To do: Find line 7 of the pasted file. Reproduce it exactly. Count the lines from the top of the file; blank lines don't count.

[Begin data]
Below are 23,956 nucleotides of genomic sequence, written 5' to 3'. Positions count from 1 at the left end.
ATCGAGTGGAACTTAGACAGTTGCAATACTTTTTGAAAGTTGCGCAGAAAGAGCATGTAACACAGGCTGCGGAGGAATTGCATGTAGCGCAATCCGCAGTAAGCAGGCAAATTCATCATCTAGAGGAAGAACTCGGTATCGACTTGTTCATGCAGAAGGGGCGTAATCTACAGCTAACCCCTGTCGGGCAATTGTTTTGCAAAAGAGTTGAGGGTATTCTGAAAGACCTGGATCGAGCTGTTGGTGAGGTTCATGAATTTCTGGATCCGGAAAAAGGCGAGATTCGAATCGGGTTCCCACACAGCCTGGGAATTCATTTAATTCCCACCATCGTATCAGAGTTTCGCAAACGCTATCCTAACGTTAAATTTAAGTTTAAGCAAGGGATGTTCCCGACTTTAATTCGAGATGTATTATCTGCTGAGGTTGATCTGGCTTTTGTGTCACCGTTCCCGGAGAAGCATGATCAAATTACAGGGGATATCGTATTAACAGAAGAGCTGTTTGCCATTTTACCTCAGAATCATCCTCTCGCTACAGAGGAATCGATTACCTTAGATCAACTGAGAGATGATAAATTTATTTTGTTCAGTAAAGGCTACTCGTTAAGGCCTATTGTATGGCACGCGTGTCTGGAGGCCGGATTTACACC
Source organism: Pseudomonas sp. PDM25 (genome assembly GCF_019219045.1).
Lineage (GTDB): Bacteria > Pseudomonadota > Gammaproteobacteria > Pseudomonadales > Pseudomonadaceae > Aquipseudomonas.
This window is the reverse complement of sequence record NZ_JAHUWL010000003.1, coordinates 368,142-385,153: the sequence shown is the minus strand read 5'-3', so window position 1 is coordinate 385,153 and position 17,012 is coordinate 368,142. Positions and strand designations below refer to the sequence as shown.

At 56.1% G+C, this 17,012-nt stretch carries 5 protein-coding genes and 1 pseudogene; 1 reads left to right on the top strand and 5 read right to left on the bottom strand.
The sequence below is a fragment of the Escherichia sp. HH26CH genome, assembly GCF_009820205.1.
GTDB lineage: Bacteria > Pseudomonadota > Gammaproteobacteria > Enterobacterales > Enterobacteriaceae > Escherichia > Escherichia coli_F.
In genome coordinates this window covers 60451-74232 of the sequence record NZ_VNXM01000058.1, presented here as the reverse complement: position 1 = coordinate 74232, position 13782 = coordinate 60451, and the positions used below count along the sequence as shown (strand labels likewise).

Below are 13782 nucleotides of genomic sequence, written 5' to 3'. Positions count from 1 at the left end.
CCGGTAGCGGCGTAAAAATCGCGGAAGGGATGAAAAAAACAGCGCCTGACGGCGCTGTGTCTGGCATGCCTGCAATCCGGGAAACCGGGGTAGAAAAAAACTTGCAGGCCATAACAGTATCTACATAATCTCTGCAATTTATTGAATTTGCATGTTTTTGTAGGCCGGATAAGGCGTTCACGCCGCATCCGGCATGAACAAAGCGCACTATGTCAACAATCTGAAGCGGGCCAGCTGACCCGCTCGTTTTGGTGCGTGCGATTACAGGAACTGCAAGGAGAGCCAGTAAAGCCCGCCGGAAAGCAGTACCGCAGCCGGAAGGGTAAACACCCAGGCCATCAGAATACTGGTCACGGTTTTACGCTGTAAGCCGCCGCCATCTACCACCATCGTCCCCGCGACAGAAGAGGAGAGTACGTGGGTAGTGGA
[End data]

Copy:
The sequence below is a fragment of the Escherichia sp. HH26CH genome, assembly GCF_009820205.1.